"Jam and Spice"
Westport Country Playhouse, Westport
Who would not anticipate a retrospective show, a revue, which featured the Kurt Weill songs? And indeed the current show at the Westport Playhouse, titled “Jam and Spice,” sounded promising.
But, alas, this Playhouse show never delivers the goods, never truly captures the dark, heady world of the German-born Kurt Weill! Thinking of Weill, one muses on a dangerous pre-Nazi era, on stinging Brecht/Weill pieces, on “The Threepenny Opera.” And one also recalls Weill’s haunting work in this country—“One Touch of Venus,” “Lady in the Dark,” “Lost in the Stars” among them.
What goes wrong here? Certainly the six competent performers—Carey Brown, Jason Ma, Mary Testa, Christianne Tisdale, J. D. Webster, and Kurt Zischke—are not to blame. All are in good voice. Moreover, the ensemble puts considerable effort into the enterprise, with each number nicely choreographed by Anthony Salatino. Yet this staging and these performances have little to do with Weill’s world.
The concept itself is annoying. The set design presumably represents the back stage of a theater, where the warmly-clad performers slowly enter. They gradually shed coats and hats and begin the show. Why are they backstage? If director Tazewell Thompson has a story in mind, he never develops the idea. Unlike Sondheim’s “Follies,” where the old-time players have gathered for a backstage reunion, the “Jam and Spice” setting is pointless.
Secondly, the revue would have benefited from better-known Weill pieces and fewer of the less popular choices. Moreover, these musical arrangements do not show off Weill to best advantage. “Sing Me Not a Ballad,” for example deserves a slow, aching tempo and not a peppy treatment. And Kurt Zischke, who sings “Mack the Knife,” has a full vibrant voice, but never gives Macheath the edge he should have.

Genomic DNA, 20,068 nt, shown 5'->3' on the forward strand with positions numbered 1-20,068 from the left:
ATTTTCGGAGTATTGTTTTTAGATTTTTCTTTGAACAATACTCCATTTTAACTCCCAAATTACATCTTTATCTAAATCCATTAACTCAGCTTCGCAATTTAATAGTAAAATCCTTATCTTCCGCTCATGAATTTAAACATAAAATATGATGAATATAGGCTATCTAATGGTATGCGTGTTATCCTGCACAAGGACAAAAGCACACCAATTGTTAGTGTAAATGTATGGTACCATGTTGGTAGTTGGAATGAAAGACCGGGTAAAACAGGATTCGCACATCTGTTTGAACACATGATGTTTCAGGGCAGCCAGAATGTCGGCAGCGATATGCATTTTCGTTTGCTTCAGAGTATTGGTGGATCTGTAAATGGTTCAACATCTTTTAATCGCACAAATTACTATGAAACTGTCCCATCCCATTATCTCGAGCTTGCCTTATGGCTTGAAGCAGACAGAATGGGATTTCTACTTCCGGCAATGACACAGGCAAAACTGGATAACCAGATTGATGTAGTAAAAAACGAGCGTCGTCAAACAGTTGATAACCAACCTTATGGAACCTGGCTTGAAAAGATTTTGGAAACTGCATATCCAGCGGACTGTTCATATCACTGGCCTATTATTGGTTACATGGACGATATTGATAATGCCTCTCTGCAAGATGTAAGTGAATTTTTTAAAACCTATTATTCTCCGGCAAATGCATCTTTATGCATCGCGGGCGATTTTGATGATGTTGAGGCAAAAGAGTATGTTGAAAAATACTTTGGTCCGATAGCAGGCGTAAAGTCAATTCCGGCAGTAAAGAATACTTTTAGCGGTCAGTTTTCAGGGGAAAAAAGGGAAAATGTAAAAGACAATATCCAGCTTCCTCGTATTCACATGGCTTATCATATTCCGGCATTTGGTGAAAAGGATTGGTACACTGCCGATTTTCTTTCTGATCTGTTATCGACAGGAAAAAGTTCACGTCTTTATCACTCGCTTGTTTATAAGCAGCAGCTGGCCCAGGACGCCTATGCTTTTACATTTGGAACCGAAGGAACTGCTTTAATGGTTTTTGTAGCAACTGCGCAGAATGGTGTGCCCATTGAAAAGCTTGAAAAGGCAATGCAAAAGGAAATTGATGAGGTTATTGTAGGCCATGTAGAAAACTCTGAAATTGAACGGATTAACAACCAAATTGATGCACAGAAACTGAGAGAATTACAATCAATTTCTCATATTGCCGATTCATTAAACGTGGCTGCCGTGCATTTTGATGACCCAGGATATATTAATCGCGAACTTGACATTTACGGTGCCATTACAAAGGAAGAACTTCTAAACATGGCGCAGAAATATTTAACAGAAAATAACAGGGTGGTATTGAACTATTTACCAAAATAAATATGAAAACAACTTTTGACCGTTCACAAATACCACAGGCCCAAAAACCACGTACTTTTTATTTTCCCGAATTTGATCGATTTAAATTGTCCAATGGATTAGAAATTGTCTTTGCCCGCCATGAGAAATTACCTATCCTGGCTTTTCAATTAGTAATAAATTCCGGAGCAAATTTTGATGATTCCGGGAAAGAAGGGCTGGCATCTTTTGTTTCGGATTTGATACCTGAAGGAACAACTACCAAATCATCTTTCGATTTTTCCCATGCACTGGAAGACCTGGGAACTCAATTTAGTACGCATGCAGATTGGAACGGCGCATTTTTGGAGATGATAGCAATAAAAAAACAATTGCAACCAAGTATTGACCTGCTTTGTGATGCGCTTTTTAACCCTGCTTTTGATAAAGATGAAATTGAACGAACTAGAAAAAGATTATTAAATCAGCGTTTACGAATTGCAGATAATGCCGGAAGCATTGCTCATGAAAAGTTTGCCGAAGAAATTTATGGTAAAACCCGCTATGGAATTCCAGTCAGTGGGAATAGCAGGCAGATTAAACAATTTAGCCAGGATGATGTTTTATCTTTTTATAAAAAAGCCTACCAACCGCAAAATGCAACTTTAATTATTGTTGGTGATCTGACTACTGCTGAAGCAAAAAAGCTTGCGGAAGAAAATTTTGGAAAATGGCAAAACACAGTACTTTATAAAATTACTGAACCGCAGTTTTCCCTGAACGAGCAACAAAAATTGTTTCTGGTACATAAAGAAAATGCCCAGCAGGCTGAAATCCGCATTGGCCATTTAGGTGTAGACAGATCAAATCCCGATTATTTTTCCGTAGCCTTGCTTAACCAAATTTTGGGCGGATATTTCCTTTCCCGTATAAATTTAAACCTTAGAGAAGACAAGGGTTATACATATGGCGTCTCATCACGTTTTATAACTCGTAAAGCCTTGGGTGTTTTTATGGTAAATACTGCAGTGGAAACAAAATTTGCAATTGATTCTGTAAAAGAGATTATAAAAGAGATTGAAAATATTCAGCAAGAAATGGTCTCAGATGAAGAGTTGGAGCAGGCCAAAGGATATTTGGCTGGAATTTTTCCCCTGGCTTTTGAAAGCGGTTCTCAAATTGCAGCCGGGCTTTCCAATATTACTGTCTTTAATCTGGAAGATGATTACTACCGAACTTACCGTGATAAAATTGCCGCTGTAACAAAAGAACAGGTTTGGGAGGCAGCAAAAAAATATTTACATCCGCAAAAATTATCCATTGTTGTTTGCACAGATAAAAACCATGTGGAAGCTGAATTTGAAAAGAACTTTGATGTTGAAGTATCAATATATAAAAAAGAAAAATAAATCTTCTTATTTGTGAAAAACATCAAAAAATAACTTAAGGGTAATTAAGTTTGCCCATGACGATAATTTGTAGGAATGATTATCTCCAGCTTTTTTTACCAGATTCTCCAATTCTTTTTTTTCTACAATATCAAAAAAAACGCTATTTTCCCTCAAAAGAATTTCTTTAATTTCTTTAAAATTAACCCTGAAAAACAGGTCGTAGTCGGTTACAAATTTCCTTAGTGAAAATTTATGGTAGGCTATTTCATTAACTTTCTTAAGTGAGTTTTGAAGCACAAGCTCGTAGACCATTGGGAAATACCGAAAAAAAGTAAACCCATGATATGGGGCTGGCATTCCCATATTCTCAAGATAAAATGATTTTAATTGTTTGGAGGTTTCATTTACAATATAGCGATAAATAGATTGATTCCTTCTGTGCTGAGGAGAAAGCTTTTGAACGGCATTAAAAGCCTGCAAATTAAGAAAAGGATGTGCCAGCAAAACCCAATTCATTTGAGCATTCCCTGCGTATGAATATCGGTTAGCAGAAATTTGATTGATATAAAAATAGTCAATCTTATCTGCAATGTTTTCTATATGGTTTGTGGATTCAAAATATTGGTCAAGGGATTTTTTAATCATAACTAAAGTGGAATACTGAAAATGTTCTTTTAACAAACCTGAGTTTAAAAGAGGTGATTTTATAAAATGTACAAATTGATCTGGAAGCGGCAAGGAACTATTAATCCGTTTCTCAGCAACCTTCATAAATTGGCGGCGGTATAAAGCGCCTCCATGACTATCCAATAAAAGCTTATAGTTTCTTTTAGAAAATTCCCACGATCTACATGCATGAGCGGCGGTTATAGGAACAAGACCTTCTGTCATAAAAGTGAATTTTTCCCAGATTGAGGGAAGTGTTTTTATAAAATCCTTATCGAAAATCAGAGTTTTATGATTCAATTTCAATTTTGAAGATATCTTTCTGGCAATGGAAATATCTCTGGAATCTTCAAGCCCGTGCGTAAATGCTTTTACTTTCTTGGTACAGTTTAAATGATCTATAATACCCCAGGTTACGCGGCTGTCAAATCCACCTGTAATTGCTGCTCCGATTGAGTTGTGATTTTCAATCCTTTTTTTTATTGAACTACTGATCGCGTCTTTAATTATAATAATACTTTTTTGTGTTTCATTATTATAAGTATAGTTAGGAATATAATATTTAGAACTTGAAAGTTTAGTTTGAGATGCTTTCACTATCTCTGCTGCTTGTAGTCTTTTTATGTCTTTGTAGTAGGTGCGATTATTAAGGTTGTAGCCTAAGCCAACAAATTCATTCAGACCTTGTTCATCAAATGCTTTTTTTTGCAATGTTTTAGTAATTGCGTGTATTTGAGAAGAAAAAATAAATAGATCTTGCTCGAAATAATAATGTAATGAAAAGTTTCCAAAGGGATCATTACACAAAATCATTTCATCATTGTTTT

On the plus side are the lively choreography, the energies of the performers, the ensemble and individual singing. Mary Testa, in particular, gives a magnificent, memorable interpretation of “Surabaya Johnny.”
All told, one wonders about the choice of a revue for the Playhouse in the first place. Revues do best in intimate settings—preferably supper clubs, or, at the very least, small theaters. The six players work hard to get a feel of intimacy across the footlights, but the Playhouse’s broad stage does not cooperate.
One can only hope that the upcoming season, with several promising listings, offers more to the audiences.
-- Irene Backalenick
June 5, 2006